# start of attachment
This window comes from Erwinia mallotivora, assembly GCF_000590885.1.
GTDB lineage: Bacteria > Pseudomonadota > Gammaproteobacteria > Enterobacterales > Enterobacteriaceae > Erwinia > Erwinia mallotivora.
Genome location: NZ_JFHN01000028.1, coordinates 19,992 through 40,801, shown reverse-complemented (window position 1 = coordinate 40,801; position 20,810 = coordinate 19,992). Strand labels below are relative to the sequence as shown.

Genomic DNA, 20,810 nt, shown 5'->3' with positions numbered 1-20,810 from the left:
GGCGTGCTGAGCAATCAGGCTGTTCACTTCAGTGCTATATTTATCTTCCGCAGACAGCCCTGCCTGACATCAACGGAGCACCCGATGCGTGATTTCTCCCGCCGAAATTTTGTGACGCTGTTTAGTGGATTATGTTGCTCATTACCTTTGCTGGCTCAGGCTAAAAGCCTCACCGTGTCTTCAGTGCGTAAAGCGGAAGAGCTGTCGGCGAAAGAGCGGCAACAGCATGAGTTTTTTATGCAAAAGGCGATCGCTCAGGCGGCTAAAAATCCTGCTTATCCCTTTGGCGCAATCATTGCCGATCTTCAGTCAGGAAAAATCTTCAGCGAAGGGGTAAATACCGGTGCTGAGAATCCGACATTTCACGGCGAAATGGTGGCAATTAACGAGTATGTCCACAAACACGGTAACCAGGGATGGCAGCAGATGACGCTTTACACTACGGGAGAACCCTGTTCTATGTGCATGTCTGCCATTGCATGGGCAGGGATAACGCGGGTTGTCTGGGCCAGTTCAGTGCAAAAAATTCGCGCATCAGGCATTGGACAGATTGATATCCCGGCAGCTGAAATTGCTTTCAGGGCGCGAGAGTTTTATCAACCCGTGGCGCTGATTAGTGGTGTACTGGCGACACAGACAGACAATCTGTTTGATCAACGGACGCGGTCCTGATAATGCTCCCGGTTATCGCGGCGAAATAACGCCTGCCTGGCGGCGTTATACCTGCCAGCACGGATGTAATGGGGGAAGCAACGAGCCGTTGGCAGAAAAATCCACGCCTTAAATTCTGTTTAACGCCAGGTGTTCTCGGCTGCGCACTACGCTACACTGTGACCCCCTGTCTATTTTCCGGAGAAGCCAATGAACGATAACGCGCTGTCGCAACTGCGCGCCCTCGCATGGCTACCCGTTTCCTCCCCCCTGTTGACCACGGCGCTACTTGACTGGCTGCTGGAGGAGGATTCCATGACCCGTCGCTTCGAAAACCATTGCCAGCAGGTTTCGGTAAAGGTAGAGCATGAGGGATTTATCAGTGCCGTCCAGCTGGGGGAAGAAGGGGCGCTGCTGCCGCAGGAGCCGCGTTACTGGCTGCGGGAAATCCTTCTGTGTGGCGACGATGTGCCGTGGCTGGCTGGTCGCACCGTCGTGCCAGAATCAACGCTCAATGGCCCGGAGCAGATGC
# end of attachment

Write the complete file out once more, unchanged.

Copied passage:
This window comes from Erwinia mallotivora, assembly GCF_000590885.1.
GTDB lineage: Bacteria > Pseudomonadota > Gammaproteobacteria > Enterobacterales > Enterobacteriaceae > Erwinia > Erwinia mallotivora.
Genome location: NZ_JFHN01000028.1, coordinates 19,992 through 40,801, shown reverse-complemented (window position 1 = coordinate 40,801; position 20,810 = coordinate 19,992). Strand labels below are relative to the sequence as shown.

Genomic DNA, 20,810 nt, shown 5'->3' with positions numbered 1-20,810 from the left:
GGCGTGCTGAGCAATCAGGCTGTTCACTTCAGTGCTATATTTATCTTCCGCAGACAGCCCTGCCTGACATCAACGGAGCACCCGATGCGTGATTTCTCCCGCCGAAATTTTGTGACGCTGTTTAGTGGATTATGTTGCTCATTACCTTTGCTGGCTCAGGCTAAAAGCCTCACCGTGTCTTCAGTGCGTAAAGCGGAAGAGCTGTCGGCGAAAGAGCGGCAACAGCATGAGTTTTTTATGCAAAAGGCGATCGCTCAGGCGGCTAAAAATCCTGCTTATCCCTTTGGCGCAATCATTGCCGATCTTCAGTCAGGAAAAATCTTCAGCGAAGGGGTAAATACCGGTGCTGAGAATCCGACATTTCACGGCGAAATGGTGGCAATTAACGAGTATGTCCACAAACACGGTAACCAGGGATGGCAGCAGATGACGCTTTACACTACGGGAGAACCCTGTTCTATGTGCATGTCTGCCATTGCATGGGCAGGGATAACGCGGGTTGTCTGGGCCAGTTCAGTGCAAAAAATTCGCGCATCAGGCATTGGACAGATTGATATCCCGGCAGCTGAAATTGCTTTCAGGGCGCGAGAGTTTTATCAACCCGTGGCGCTGATTAGTGGTGTACTGGCGACACAGACAGACAATCTGTTTGATCAACGGACGCGGTCCTGATAATGCTCCCGGTTATCGCGGCGAAATAACGCCTGCCTGGCGGCGTTATACCTGCCAGCACGGATGTAATGGGGGAAGCAACGAGCCGTTGGCAGAAAAATCCACGCCTTAAATTCTGTTTAACGCCAGGTGTTCTCGGCTGCGCACTACGCTACACTGTGACCCCCTGTCTATTTTCCGGAGAAGCCAATGAACGATAACGCGCTGTCGCAACTGCGCGCCCTCGCATGGCTACCCGTTTCCTCCCCCCTGTTGACCACGGCGCTACTTGACTGGCTGCTGGAGGAGGATTCCATGACCCGTCGCTTCGAAAACCATTGCCAGCAGGTTTCGGTAAAGGTAGAGCATGAGGGATTTATCAGTGCCGTCCAGCTGGGGGAAGAAGGGGCGCTGCTGCCGCAGGAGCCGCGTTACTGGCTGCGGGAAATCCTTCTGTGTGGCGACGATGTGCCGTGGCTGGCTGGTCGCACCGTCGTGCCAGAATCAACGCTCAATGGCCCGGAGCAGATGC